A wasted resource today

Today about 70 per cent of all natural gas produced in Iraq is flared, rather than captured.

Enough to provide electricity for more than 15 million homes if it was captured and used.

In addition, enough LPG is lost through flaring in Iraq to fill around 250,000 LPG cylinders per day.

This flaring is a significant waste of Iraq’s natural resources. Many parts of the country suffer from inadequate supplies of power. People are less comfortable in their homes, and there is less power available for businesses to grow and develop the economy. Iraq has to import LPG, rather than being self-sufficient or even exporting a surplus to generate revenue.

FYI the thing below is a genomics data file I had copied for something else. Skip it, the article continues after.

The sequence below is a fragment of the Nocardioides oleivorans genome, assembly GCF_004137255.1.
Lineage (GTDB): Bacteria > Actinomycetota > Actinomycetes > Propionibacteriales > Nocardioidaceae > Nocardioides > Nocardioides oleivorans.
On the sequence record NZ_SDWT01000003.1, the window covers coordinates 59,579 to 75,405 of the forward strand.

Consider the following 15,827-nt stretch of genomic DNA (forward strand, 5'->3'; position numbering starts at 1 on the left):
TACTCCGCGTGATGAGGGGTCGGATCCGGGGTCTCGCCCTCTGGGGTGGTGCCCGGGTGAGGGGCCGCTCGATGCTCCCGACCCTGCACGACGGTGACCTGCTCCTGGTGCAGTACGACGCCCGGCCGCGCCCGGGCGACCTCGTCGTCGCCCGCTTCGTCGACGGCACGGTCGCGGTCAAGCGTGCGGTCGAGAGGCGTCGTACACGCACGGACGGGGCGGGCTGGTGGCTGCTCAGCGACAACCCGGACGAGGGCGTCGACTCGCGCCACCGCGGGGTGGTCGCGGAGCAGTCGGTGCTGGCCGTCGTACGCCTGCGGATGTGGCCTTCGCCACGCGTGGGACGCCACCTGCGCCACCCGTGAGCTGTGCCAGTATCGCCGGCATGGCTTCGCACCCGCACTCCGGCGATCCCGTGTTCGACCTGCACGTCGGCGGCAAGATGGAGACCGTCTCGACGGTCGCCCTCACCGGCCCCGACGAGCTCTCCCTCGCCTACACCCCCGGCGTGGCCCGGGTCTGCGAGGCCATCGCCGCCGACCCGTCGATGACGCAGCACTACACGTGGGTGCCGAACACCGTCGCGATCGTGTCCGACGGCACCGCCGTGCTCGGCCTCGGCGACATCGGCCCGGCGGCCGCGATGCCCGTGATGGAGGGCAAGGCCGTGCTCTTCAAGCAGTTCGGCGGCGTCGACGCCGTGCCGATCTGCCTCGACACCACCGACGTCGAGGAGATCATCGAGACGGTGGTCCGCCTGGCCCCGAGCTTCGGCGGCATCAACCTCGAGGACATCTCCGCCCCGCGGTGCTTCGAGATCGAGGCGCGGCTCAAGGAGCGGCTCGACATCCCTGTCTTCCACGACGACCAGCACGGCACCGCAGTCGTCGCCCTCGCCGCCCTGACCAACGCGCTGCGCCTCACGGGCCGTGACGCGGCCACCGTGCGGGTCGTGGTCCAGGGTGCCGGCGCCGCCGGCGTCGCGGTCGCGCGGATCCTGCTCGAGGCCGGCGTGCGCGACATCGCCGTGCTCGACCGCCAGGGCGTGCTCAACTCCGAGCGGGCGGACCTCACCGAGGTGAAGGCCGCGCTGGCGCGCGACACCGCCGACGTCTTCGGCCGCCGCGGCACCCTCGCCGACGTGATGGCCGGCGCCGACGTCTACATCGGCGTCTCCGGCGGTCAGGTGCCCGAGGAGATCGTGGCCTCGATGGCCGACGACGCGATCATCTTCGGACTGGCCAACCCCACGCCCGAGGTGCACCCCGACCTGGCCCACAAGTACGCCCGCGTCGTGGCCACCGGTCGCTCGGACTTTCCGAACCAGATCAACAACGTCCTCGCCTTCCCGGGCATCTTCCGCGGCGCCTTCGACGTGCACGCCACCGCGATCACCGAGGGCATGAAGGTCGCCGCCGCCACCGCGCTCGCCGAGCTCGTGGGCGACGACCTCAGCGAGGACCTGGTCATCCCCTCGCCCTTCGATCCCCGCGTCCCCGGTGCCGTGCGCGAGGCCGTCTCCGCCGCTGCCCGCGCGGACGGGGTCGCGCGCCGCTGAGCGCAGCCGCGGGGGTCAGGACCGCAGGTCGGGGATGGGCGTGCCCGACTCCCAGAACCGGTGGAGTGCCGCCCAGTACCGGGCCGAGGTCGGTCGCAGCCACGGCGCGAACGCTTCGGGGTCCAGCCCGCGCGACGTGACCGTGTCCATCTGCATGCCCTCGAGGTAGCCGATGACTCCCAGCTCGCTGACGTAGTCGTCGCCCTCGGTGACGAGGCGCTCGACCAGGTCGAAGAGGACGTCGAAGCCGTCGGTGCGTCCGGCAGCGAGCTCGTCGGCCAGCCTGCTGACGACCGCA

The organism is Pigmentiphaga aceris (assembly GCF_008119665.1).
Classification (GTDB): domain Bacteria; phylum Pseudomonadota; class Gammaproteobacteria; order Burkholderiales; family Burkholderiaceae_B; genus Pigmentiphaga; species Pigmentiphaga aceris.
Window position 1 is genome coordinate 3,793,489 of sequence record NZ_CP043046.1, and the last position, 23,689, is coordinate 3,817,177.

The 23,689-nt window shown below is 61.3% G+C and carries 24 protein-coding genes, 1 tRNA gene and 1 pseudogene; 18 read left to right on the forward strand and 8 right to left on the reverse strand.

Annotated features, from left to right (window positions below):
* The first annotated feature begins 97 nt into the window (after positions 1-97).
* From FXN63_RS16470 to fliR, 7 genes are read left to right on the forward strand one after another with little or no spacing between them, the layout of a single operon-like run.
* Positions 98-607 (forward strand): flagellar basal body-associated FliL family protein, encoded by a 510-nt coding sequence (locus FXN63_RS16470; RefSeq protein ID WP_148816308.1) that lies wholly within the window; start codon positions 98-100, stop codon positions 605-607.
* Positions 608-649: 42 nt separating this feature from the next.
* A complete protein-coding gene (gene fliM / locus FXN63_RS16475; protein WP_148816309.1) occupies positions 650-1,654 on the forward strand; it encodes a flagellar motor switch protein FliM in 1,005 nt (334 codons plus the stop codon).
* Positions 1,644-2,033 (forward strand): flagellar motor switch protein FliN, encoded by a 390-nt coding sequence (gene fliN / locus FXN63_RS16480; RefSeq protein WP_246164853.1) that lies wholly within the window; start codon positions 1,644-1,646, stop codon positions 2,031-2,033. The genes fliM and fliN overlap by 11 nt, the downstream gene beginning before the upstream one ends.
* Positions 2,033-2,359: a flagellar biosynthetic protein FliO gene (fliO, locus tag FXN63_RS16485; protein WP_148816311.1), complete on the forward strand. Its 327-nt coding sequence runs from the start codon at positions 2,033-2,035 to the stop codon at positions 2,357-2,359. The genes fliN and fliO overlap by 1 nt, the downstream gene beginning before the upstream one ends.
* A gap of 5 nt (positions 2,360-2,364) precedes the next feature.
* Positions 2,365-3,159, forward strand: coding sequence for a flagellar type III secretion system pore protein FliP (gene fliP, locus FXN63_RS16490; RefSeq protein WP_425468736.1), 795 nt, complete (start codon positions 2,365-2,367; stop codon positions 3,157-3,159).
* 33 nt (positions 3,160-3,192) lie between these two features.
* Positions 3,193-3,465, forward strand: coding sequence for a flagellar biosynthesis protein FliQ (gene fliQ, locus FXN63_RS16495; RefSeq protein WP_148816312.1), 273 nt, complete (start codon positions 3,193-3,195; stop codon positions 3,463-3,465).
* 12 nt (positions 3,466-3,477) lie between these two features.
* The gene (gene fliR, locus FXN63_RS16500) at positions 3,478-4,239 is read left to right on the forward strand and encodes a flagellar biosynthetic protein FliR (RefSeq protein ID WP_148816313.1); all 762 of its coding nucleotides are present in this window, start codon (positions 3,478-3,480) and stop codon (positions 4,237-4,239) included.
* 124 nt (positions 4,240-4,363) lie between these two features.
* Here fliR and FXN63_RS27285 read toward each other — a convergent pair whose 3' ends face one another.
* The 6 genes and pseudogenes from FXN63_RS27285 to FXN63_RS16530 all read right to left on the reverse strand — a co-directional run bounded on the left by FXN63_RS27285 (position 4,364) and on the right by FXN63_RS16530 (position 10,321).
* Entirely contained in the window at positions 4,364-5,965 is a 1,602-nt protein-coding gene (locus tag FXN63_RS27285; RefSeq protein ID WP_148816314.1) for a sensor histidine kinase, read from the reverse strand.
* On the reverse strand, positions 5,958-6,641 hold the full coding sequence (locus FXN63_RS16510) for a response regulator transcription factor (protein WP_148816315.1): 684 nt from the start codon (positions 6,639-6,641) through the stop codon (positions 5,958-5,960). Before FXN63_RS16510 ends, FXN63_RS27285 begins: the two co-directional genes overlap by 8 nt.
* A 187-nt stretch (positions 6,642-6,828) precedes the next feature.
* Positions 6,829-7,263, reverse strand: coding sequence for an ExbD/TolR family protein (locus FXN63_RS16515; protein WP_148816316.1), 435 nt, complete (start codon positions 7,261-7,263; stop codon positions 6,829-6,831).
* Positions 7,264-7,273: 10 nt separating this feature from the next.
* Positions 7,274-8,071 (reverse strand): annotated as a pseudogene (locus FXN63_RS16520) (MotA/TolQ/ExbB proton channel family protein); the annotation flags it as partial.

The value of all the natural gas flared in Iraq is thought to be $7 million per day . Or $500 in the time it takes to read this paragraph. That does not include the opportunity cost of the oil which is used to generate electricity instead of natural gas. If it was not used for power generation, this oil could be exported.

Flaring is also a heavy environmental burden. It contributes to greenhouse gas emissions that cause global warming. Iraq’s flaring generates around 20 million tonnes per year of CO2 emissions, the equivalent of 90,000 flights from Basrah to Hong Kong or the use of 3.5 million cars.

Iraqi engineers have long been aware of the potential of natural gas. The country began to invest in large-scale gas processing facilities in the 1980s.

Despite the strenuous efforts of Iraq’s engineers to build and maintain the country’s natural gas infrastructure, three decades of sanctions and war mean that it is inadequate and in various states of disrepair.

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